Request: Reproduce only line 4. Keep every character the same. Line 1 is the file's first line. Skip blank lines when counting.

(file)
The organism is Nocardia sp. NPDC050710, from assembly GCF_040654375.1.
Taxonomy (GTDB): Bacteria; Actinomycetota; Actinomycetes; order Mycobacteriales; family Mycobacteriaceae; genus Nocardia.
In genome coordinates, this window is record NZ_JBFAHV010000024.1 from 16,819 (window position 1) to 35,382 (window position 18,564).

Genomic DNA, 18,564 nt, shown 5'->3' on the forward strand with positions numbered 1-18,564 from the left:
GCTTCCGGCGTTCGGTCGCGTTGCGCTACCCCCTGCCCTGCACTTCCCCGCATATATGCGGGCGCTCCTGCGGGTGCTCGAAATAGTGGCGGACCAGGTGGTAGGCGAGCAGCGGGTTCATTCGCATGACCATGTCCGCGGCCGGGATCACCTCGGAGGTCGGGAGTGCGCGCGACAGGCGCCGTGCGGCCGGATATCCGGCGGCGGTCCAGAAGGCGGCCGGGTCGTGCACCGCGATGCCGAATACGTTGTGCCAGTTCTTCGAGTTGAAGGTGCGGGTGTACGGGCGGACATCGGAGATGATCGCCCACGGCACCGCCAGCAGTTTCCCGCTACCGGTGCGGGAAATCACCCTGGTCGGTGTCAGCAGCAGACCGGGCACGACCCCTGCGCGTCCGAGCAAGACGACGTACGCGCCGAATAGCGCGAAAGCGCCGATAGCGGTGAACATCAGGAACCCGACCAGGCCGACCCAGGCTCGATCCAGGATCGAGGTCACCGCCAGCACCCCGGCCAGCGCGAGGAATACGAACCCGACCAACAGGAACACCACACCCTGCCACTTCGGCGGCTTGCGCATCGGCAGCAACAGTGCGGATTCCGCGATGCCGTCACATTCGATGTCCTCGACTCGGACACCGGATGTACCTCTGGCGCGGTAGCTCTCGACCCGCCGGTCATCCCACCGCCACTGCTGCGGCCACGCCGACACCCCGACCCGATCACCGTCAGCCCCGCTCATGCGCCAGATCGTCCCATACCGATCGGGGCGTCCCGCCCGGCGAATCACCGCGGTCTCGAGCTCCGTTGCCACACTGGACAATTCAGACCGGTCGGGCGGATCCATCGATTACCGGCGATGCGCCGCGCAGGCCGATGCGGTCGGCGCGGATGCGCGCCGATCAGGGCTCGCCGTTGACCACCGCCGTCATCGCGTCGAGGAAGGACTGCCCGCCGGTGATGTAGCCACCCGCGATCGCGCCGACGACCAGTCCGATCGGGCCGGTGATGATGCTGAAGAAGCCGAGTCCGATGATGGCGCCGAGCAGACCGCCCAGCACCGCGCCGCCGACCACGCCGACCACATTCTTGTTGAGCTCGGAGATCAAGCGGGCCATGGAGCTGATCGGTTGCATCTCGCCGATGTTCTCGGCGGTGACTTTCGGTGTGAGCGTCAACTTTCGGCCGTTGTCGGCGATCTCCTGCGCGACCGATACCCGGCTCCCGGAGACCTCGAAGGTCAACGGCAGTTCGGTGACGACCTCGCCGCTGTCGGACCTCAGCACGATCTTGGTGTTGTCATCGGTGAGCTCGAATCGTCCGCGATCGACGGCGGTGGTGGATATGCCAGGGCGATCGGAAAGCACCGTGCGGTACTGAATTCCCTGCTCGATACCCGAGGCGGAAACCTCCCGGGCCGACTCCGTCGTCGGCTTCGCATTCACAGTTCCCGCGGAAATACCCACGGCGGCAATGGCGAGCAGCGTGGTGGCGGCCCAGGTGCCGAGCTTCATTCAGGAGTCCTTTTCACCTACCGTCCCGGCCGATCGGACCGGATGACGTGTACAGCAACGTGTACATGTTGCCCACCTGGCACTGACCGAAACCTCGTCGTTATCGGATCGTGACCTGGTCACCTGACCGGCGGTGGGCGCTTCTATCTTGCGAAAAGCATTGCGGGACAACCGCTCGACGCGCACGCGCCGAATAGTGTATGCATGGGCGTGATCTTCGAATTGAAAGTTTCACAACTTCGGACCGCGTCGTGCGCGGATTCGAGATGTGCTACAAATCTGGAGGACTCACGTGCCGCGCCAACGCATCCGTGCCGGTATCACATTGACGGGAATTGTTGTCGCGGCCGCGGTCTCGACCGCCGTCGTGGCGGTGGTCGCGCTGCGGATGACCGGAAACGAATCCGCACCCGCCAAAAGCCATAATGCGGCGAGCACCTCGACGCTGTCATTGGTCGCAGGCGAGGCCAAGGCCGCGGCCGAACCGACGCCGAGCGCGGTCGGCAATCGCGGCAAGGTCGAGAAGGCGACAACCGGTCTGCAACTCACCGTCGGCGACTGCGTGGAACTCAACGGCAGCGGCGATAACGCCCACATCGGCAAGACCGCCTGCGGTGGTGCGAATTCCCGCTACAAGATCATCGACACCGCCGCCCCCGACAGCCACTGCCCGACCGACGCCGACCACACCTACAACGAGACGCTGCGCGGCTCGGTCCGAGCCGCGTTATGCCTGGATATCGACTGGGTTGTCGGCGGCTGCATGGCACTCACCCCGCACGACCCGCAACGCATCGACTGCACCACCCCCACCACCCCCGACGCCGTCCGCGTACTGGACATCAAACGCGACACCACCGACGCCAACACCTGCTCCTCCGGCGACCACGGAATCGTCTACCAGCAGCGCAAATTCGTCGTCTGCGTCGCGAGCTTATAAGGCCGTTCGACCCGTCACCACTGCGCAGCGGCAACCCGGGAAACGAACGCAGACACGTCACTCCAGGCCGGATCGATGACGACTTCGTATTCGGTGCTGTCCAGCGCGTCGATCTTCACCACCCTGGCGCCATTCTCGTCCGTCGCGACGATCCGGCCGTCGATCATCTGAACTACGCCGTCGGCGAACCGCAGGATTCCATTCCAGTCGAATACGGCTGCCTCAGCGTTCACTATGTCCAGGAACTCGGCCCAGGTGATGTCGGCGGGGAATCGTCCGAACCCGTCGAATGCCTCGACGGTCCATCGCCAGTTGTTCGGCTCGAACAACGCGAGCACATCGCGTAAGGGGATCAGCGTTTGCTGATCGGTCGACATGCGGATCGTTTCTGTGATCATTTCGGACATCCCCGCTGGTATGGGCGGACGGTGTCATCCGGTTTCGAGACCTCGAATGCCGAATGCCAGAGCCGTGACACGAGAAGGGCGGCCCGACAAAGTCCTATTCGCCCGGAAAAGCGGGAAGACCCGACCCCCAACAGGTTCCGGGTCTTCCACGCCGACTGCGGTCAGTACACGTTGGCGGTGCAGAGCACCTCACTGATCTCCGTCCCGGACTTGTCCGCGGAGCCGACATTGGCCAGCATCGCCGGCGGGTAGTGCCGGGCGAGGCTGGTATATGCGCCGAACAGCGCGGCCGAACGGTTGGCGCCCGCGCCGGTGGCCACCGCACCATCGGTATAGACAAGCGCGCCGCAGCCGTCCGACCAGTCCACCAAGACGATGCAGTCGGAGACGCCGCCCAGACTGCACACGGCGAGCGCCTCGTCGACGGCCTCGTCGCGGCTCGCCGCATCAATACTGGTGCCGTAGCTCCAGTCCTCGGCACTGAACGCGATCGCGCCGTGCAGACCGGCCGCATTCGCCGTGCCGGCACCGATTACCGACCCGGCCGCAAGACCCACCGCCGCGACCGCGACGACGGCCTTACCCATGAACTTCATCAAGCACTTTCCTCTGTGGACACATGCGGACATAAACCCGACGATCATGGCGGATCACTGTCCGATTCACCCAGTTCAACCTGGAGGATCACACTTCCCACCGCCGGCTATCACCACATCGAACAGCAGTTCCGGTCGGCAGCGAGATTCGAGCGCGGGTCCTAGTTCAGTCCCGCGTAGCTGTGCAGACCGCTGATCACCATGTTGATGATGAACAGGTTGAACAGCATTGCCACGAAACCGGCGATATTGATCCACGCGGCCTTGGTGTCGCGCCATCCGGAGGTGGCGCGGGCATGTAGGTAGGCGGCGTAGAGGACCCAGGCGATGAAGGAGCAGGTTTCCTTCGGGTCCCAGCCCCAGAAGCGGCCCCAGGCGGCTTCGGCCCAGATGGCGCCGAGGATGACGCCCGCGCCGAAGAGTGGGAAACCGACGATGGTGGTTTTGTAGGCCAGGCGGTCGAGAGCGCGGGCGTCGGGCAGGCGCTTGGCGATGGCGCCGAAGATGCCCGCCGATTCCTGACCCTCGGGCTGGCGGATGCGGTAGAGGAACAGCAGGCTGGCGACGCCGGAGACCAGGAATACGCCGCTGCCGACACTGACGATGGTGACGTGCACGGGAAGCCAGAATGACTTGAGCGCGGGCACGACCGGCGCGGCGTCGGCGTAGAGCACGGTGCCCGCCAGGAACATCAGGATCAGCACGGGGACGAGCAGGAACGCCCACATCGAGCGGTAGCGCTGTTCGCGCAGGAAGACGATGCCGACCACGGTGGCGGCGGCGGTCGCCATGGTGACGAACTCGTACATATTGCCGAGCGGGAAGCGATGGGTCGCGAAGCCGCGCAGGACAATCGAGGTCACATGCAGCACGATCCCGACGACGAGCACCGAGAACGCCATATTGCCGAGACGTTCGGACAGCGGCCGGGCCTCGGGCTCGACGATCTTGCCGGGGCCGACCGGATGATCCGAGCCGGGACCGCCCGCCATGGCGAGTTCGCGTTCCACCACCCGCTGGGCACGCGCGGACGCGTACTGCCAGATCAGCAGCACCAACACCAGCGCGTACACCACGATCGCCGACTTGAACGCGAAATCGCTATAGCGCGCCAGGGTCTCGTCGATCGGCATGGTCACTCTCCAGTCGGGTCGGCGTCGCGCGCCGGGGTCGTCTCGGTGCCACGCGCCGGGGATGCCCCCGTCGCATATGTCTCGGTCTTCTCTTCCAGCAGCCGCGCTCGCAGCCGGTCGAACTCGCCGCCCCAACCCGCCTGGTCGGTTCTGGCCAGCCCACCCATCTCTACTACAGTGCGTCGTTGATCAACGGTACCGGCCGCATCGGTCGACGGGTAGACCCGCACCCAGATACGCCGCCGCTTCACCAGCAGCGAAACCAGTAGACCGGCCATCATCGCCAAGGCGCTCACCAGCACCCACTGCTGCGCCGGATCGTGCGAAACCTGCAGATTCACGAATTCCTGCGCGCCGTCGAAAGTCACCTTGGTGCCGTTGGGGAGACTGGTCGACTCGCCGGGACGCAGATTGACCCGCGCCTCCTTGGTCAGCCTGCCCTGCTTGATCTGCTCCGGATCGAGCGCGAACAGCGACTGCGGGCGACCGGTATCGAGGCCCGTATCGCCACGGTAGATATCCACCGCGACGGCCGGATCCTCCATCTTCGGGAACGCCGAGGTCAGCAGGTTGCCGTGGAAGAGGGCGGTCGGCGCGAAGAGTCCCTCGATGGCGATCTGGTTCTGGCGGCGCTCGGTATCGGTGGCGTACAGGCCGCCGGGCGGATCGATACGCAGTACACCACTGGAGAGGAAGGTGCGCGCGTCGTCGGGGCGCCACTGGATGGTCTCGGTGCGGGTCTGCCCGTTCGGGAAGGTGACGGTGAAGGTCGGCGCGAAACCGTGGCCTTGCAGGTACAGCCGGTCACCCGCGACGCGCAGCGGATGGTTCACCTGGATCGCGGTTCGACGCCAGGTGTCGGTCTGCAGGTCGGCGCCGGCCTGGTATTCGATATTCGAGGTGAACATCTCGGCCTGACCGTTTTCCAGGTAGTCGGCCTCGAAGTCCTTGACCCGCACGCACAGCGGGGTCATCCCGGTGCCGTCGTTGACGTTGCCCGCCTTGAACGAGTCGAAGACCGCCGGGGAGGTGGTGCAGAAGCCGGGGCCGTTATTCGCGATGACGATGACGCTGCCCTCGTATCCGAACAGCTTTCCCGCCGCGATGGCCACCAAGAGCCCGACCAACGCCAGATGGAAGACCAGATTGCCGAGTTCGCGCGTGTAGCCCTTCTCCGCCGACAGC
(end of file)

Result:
Genomic DNA, 18,564 nt, shown 5'->3' on the forward strand with positions numbered 1-18,564 from the left: